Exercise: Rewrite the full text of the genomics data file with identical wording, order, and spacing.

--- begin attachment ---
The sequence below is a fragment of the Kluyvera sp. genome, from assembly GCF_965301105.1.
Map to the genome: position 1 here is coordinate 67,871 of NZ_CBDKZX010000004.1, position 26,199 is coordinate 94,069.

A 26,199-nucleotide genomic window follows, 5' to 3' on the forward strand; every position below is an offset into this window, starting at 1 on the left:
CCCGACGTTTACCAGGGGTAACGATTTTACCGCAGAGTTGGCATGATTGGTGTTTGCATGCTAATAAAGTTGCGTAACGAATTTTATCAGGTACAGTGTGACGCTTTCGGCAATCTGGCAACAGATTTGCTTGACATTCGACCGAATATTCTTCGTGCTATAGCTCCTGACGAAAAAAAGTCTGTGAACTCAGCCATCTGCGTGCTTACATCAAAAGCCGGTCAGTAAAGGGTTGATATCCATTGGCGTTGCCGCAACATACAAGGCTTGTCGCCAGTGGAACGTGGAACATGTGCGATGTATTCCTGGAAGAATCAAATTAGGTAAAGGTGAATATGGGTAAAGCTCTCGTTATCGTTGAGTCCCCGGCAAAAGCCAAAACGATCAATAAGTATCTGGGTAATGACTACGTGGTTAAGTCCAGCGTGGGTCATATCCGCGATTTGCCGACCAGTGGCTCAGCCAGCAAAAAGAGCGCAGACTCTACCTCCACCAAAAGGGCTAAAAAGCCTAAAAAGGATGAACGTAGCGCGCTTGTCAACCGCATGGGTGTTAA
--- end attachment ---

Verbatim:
The sequence below is a fragment of the Kluyvera sp. genome, from assembly GCF_965301105.1.
Map to the genome: position 1 here is coordinate 67,871 of NZ_CBDKZX010000004.1, position 26,199 is coordinate 94,069.

A 26,199-nucleotide genomic window follows, 5' to 3' on the forward strand; every position below is an offset into this window, starting at 1 on the left:
CCCGACGTTTACCAGGGGTAACGATTTTACCGCAGAGTTGGCATGATTGGTGTTTGCATGCTAATAAAGTTGCGTAACGAATTTTATCAGGTACAGTGTGACGCTTTCGGCAATCTGGCAACAGATTTGCTTGACATTCGACCGAATATTCTTCGTGCTATAGCTCCTGACGAAAAAAAGTCTGTGAACTCAGCCATCTGCGTGCTTACATCAAAAGCCGGTCAGTAAAGGGTTGATATCCATTGGCGTTGCCGCAACATACAAGGCTTGTCGCCAGTGGAACGTGGAACATGTGCGATGTATTCCTGGAAGAATCAAATTAGGTAAAGGTGAATATGGGTAAAGCTCTCGTTATCGTTGAGTCCCCGGCAAAAGCCAAAACGATCAATAAGTATCTGGGTAATGACTACGTGGTTAAGTCCAGCGTGGGTCATATCCGCGATTTGCCGACCAGTGGCTCAGCCAGCAAAAAGAGCGCAGACTCTACCTCCACCAAAAGGGCTAAAAAGCCTAAAAAGGATGAACGTAGCGCGCTTGTCAACCGCATGGGTGTTAA